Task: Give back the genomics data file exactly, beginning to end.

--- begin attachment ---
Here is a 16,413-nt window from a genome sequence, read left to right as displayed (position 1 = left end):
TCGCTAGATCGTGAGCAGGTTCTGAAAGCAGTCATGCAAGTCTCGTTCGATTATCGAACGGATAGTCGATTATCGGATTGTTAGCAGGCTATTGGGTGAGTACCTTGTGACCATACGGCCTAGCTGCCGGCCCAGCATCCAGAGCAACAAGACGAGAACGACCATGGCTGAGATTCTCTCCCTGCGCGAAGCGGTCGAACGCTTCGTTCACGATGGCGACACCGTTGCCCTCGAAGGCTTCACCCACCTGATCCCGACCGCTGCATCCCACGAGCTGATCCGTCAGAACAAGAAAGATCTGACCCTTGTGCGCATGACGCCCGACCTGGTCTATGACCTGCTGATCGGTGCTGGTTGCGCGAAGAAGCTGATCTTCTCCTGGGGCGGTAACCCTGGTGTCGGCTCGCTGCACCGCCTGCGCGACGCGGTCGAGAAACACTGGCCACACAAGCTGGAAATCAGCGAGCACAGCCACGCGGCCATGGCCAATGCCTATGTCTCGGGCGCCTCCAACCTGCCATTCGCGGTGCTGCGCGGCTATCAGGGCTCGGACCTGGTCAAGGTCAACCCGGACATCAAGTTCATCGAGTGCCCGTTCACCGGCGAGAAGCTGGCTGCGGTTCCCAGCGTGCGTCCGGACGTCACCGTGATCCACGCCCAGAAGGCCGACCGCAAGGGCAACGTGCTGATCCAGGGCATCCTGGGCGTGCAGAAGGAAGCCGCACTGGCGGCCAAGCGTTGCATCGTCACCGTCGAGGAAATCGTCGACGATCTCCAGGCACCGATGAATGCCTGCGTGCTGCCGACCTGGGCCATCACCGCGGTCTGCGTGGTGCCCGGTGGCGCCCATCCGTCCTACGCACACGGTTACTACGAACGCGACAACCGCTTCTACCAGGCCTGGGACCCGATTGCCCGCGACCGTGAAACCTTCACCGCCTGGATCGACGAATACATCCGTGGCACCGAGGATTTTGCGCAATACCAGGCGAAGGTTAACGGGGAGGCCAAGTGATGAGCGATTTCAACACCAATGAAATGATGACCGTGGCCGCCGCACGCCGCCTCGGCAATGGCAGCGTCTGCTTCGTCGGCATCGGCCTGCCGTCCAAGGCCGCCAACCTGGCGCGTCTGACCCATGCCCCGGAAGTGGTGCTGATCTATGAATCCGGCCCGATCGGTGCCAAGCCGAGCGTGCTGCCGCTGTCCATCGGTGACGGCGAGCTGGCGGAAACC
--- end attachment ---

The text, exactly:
Here is a 16,413-nt window from a genome sequence, read left to right as displayed (position 1 = left end):
TCGCTAGATCGTGAGCAGGTTCTGAAAGCAGTCATGCAAGTCTCGTTCGATTATCGAACGGATAGTCGATTATCGGATTGTTAGCAGGCTATTGGGTGAGTACCTTGTGACCATACGGCCTAGCTGCCGGCCCAGCATCCAGAGCAACAAGACGAGAACGACCATGGCTGAGATTCTCTCCCTGCGCGAAGCGGTCGAACGCTTCGTTCACGATGGCGACACCGTTGCCCTCGAAGGCTTCACCCACCTGATCCCGACCGCTGCATCCCACGAGCTGATCCGTCAGAACAAGAAAGATCTGACCCTTGTGCGCATGACGCCCGACCTGGTCTATGACCTGCTGATCGGTGCTGGTTGCGCGAAGAAGCTGATCTTCTCCTGGGGCGGTAACCCTGGTGTCGGCTCGCTGCACCGCCTGCGCGACGCGGTCGAGAAACACTGGCCACACAAGCTGGAAATCAGCGAGCACAGCCACGCGGCCATGGCCAATGCCTATGTCTCGGGCGCCTCCAACCTGCCATTCGCGGTGCTGCGCGGCTATCAGGGCTCGGACCTGGTCAAGGTCAACCCGGACATCAAGTTCATCGAGTGCCCGTTCACCGGCGAGAAGCTGGCTGCGGTTCCCAGCGTGCGTCCGGACGTCACCGTGATCCACGCCCAGAAGGCCGACCGCAAGGGCAACGTGCTGATCCAGGGCATCCTGGGCGTGCAGAAGGAAGCCGCACTGGCGGCCAAGCGTTGCATCGTCACCGTCGAGGAAATCGTCGACGATCTCCAGGCACCGATGAATGCCTGCGTGCTGCCGACCTGGGCCATCACCGCGGTCTGCGTGGTGCCCGGTGGCGCCCATCCGTCCTACGCACACGGTTACTACGAACGCGACAACCGCTTCTACCAGGCCTGGGACCCGATTGCCCGCGACCGTGAAACCTTCACCGCCTGGATCGACGAATACATCCGTGGCACCGAGGATTTTGCGCAATACCAGGCGAAGGTTAACGGGGAGGCCAAGTGATGAGCGATTTCAACACCAATGAAATGATGACCGTGGCCGCCGCACGCCGCCTCGGCAATGGCAGCGTCTGCTTCGTCGGCATCGGCCTGCCGTCCAAGGCCGCCAACCTGGCGCGTCTGACCCATGCCCCGGAAGTGGTGCTGATCTATGAATCCGGCCCGATCGGTGCCAAGCCGAGCGTGCTGCCGCTGTCCATCGGTGACGGCGAGCTGGCGGAAACC